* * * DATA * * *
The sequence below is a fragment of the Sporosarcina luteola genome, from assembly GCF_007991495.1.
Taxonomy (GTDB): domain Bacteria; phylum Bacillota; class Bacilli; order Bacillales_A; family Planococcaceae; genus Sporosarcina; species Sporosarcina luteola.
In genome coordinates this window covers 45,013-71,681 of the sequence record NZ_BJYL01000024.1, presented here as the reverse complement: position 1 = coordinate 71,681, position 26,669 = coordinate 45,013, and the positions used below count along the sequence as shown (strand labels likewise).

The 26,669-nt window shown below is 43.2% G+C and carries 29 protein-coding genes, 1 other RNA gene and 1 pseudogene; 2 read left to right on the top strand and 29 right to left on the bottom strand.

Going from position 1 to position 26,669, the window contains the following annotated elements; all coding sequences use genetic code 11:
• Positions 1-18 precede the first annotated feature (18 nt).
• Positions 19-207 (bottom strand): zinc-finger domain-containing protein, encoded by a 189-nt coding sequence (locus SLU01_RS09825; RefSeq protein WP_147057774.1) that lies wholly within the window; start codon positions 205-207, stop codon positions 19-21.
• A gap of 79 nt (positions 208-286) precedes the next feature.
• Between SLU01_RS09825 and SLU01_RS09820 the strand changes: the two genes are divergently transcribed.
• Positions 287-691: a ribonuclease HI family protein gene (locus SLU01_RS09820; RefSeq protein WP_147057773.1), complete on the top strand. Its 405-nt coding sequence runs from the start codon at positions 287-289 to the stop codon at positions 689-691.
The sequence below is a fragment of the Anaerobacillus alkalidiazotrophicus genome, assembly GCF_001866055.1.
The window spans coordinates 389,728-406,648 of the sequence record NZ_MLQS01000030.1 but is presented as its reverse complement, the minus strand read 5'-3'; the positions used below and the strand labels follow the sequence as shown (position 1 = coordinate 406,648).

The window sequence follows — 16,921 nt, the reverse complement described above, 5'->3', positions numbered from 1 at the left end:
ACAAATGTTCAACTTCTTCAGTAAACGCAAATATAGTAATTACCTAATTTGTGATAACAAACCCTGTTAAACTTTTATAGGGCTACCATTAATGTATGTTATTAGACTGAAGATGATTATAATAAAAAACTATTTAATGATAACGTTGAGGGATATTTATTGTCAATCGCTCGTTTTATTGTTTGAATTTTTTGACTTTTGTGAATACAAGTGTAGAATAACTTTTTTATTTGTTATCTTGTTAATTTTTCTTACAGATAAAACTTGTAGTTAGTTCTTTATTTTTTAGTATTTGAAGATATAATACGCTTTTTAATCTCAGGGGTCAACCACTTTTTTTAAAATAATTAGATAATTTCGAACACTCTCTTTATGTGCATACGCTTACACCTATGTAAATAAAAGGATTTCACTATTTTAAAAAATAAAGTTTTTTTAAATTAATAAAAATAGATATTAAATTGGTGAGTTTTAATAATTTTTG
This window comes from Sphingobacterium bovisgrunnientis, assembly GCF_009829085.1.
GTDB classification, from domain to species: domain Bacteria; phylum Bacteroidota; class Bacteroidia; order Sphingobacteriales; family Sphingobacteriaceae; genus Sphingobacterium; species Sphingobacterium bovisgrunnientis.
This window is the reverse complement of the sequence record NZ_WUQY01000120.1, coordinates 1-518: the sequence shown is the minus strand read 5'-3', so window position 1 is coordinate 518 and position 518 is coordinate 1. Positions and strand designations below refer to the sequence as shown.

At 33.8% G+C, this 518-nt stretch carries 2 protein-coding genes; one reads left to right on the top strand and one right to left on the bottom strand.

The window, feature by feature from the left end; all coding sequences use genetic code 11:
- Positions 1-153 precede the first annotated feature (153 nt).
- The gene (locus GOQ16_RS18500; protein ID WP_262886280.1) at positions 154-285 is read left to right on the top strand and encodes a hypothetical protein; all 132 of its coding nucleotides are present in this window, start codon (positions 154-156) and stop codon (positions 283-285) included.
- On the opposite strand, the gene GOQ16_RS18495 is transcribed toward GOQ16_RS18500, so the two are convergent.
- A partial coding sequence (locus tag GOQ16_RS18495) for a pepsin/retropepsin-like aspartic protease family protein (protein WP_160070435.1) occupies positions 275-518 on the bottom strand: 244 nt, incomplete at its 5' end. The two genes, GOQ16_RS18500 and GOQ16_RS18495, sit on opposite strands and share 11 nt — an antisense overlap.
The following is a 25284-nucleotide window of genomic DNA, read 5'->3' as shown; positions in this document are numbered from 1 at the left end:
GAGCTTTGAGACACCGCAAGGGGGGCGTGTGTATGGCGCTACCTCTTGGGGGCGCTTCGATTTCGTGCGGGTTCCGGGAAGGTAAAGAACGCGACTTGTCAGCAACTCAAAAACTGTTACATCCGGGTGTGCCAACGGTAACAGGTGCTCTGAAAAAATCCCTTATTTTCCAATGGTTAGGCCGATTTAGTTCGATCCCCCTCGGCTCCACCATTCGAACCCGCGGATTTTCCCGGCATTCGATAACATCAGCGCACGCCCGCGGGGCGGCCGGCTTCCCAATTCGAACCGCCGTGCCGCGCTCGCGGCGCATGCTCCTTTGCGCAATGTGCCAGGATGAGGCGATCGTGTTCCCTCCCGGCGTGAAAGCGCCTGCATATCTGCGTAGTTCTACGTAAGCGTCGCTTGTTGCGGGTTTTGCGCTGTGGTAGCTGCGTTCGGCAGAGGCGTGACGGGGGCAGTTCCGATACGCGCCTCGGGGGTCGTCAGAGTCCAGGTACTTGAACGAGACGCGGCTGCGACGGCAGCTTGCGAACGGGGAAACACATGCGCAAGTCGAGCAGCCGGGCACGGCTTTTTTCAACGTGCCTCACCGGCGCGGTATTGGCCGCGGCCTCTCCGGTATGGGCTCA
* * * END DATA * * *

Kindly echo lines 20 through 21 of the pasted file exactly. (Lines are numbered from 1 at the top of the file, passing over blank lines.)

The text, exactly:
- Positions 1-153 precede the first annotated feature (153 nt).
- The gene (locus GOQ16_RS18500; protein ID WP_262886280.1) at positions 154-285 is read left to right on the top strand and encodes a hypothetical protein; all 132 of its coding nucleotides are present in this window, start codon (positions 154-156) and stop codon (positions 283-285) included.